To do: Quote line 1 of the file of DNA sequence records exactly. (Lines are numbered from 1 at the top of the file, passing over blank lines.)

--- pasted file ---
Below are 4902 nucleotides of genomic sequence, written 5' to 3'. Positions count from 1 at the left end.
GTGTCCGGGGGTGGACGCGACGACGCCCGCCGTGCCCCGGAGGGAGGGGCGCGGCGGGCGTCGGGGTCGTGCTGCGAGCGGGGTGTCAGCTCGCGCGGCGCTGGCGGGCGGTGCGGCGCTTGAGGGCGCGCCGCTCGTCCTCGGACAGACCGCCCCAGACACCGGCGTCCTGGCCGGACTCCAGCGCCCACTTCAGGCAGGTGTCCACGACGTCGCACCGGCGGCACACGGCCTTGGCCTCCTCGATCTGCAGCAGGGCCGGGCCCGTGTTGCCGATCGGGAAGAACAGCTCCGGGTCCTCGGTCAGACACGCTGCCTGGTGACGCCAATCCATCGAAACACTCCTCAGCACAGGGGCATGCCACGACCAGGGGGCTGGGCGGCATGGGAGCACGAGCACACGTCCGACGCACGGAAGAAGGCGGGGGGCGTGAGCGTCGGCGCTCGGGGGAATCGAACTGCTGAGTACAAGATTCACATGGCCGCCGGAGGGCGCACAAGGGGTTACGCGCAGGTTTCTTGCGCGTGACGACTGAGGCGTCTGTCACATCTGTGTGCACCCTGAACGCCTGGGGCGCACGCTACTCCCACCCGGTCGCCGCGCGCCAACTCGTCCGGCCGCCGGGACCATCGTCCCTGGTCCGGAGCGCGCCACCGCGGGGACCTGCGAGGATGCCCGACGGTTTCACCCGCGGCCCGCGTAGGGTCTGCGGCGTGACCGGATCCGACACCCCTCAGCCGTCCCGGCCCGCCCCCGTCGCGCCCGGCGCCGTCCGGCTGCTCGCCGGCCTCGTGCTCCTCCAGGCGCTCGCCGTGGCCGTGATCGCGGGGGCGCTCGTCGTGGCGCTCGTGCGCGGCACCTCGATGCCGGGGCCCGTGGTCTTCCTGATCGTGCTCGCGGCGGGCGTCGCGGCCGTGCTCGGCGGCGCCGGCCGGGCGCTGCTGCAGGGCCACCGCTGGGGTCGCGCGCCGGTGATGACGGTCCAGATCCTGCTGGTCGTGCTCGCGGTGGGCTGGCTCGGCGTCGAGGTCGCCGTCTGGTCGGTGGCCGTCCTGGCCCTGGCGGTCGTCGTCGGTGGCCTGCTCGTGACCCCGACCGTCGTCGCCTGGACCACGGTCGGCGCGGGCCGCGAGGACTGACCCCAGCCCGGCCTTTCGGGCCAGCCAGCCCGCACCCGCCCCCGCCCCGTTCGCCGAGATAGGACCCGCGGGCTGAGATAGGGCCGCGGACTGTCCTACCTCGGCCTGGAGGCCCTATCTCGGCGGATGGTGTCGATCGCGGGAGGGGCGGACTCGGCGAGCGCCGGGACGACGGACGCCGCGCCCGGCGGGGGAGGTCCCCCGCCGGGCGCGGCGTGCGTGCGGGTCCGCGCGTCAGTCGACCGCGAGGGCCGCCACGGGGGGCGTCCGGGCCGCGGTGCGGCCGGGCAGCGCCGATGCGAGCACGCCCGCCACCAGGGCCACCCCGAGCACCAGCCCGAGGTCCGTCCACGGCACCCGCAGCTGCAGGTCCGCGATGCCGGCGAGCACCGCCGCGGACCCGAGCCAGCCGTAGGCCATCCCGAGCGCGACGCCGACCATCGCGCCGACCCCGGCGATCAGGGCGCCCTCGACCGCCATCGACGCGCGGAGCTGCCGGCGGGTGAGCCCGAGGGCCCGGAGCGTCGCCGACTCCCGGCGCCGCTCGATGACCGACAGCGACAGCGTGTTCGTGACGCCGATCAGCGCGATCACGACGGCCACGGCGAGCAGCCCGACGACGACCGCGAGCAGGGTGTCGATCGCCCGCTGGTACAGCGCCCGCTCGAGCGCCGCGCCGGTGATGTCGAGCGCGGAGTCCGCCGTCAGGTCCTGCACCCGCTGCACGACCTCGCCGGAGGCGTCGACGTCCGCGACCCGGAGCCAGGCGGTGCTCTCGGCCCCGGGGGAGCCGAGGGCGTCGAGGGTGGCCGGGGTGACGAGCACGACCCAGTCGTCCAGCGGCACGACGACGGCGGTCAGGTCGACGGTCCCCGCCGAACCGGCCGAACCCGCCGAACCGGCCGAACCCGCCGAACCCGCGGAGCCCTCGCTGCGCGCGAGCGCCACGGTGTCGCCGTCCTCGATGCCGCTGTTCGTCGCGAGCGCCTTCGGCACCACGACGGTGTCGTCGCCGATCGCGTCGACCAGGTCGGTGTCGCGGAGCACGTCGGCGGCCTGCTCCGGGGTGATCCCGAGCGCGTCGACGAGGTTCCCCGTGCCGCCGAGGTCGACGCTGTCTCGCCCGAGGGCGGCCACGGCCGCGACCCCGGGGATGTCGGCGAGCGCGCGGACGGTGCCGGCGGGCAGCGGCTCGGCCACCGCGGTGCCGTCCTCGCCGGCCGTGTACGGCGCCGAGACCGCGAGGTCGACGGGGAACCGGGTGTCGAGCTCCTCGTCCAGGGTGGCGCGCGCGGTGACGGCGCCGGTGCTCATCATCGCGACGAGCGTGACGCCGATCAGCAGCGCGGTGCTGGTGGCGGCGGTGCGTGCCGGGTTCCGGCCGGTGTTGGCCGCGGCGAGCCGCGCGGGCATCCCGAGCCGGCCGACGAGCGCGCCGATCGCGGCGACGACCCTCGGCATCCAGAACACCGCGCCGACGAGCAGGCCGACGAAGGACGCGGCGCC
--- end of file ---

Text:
Below are 4902 nucleotides of genomic sequence, written 5' to 3'. Positions count from 1 at the left end.